Spatial Economics: The Declining Cost of Distance
For centuries, the cost of distance has determined where businesses produce and sell, where employers locate jobs and where families choose to live, work, shop and play. What if this cost fell dramatically, thanks to new technologies?
The cost of distance, or spatial economics, is a critical calculation for businesses and individuals. Distance can inhibit business growth by making it more expensive to ship a product, for example, or less convenient to visit a store location. Distance is related to both density and scale. Business owners know that the minimum retail shop size to turn a profit is linked to the population density within a given radius. The industrial revolution created similar dynamics 200 years ago for manufacturers and other large employers, concentrating workforces to support large-scale production. Now, advanced economies are primarily service-based, but living patterns are still highly concentrated and ripe for disruption.
Over the next decade, the declining cost of distance will release those age-old constraints, making new combinations of distance, density and scale economically viable. Individuals may opt to live further from city centers, for example, as advances in transportation and connectivity allow them the abundant space of a rural town combined with many of the employment options, goods and services once available only in cities.
At the same time, many cost-based constraints on businesses will diminish, creating new opportunities. Advances in technologies such as robotics and 3-D printing will allow companies to run small, efficient manufacturing units closer to the customer, tailoring products more quickly to evolving local tastes. Alternatively, firms may outsource the final production of goods to neighborhood 3-D printers. As they embrace these technologies, companies will become less dependent on concentrated workforces to optimize production.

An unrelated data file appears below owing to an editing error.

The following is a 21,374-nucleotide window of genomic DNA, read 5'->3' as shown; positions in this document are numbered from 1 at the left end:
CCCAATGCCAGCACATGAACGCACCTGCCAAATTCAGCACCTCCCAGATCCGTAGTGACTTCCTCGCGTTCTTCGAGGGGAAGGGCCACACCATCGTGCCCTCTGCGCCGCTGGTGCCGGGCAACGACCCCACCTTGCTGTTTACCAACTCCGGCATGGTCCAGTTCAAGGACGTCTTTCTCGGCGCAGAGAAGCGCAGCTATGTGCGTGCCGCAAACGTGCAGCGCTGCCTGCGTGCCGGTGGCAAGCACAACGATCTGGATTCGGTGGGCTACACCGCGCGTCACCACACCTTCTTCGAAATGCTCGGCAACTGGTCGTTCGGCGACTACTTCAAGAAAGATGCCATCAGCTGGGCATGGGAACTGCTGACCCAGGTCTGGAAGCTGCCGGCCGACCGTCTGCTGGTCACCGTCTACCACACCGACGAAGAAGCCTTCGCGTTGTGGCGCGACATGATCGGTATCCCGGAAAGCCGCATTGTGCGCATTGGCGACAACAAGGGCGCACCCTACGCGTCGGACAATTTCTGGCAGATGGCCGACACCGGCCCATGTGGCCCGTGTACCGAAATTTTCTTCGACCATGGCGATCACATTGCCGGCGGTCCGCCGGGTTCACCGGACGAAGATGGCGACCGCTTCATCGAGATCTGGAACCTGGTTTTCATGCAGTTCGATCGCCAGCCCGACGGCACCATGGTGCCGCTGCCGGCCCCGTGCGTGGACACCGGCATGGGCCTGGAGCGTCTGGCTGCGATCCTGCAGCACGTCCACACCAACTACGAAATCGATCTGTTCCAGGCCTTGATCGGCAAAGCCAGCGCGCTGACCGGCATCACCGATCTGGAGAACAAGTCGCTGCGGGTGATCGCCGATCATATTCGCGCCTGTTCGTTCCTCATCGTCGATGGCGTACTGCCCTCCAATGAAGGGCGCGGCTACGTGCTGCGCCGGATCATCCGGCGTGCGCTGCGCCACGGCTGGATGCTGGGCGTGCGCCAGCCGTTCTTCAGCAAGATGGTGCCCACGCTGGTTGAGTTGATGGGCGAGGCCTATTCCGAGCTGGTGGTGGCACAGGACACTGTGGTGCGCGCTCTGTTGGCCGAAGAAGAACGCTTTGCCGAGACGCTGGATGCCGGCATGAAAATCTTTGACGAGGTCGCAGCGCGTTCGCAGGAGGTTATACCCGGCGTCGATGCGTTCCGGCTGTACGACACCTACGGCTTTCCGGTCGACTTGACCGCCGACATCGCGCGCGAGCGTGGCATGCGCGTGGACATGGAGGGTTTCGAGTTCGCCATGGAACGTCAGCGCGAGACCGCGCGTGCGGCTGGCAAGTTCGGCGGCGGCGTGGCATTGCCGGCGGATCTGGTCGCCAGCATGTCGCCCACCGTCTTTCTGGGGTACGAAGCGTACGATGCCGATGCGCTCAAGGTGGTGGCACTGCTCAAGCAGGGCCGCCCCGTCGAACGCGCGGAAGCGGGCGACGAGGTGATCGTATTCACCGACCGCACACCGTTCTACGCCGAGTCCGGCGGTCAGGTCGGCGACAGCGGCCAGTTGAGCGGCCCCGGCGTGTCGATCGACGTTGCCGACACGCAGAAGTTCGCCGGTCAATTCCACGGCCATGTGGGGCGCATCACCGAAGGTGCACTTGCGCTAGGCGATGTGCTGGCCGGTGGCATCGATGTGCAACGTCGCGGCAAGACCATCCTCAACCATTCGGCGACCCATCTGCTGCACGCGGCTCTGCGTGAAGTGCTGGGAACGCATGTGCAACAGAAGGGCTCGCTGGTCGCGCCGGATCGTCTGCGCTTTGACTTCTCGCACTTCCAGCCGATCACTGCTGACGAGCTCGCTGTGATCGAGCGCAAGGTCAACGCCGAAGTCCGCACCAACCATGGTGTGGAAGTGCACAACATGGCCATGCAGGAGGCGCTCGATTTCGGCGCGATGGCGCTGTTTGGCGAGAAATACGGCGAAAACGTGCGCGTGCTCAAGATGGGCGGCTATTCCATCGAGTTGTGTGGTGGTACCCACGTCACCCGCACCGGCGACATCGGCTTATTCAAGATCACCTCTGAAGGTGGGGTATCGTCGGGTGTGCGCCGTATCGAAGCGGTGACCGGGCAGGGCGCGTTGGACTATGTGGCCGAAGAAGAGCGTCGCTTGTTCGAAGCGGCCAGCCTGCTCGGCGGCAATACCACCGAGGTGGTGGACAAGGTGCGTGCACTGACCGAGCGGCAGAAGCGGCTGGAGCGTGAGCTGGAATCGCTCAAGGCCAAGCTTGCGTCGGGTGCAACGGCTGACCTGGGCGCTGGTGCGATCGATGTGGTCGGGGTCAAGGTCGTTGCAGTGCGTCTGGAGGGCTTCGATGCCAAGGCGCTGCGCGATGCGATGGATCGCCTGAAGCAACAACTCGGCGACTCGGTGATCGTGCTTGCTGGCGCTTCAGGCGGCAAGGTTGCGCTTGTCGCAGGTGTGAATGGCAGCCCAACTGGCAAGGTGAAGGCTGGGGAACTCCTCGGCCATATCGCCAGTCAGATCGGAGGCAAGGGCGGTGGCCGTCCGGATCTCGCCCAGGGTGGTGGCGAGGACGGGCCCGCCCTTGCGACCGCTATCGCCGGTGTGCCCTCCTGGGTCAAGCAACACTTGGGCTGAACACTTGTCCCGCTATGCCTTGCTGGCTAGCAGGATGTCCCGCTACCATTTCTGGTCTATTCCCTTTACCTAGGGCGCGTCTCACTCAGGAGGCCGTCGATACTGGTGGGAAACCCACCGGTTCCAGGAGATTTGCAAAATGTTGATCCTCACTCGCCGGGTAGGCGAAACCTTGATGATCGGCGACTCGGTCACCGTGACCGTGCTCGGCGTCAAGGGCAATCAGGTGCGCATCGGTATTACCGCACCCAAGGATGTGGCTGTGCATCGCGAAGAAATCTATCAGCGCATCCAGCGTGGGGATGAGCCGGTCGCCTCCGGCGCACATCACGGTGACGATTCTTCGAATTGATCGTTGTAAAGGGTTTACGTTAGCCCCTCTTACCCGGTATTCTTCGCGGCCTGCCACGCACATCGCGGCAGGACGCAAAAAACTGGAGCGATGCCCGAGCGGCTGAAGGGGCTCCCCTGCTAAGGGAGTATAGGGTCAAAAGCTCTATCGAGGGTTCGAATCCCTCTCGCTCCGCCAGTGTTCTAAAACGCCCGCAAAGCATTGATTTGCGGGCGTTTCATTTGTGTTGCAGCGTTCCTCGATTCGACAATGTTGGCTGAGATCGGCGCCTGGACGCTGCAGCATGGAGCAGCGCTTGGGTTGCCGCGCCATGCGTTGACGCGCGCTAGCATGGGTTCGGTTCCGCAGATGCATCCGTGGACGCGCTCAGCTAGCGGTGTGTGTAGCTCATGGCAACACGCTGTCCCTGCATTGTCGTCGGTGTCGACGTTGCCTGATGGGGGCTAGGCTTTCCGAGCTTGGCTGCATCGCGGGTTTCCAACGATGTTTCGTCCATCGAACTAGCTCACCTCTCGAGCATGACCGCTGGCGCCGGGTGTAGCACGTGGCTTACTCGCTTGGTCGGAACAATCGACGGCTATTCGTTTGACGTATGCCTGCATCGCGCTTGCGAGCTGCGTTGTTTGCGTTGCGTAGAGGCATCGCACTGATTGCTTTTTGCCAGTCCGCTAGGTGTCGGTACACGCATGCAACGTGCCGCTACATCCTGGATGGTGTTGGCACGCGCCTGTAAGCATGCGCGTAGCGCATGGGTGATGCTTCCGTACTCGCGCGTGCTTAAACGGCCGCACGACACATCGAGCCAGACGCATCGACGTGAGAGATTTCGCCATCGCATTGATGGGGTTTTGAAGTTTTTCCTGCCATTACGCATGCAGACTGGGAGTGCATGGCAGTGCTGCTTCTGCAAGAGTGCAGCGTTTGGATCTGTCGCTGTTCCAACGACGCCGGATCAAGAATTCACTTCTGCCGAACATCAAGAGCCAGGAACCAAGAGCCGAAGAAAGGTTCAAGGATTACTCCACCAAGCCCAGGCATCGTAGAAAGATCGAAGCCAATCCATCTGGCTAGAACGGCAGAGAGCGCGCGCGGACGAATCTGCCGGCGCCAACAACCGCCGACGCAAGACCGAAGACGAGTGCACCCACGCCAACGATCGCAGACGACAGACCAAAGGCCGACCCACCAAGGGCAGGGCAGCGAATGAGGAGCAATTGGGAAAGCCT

To prepare for a post-urban economy, forward-looking companies are examining the implications for their own industries. Four early actions can help leadership teams keep one step ahead of the coming transformation:
- Evaluate the risk of developing stranded assets
- Review supply, distribution and logistics chains with an eye to stripping out distance costs
- Incorporate new technologies into existing workflows to test and learn
- Anticipate the migration of human capital and talent
No one can predict the exact evolution of economy and society as the cost of distance declines. Much will depend on the speed of technological change and the confluence of breakthroughs. However, one thing is clear: Spatial economics will shake up long-held assumptions about economies of scale and opportunities for growth in ways both expected and unexpected.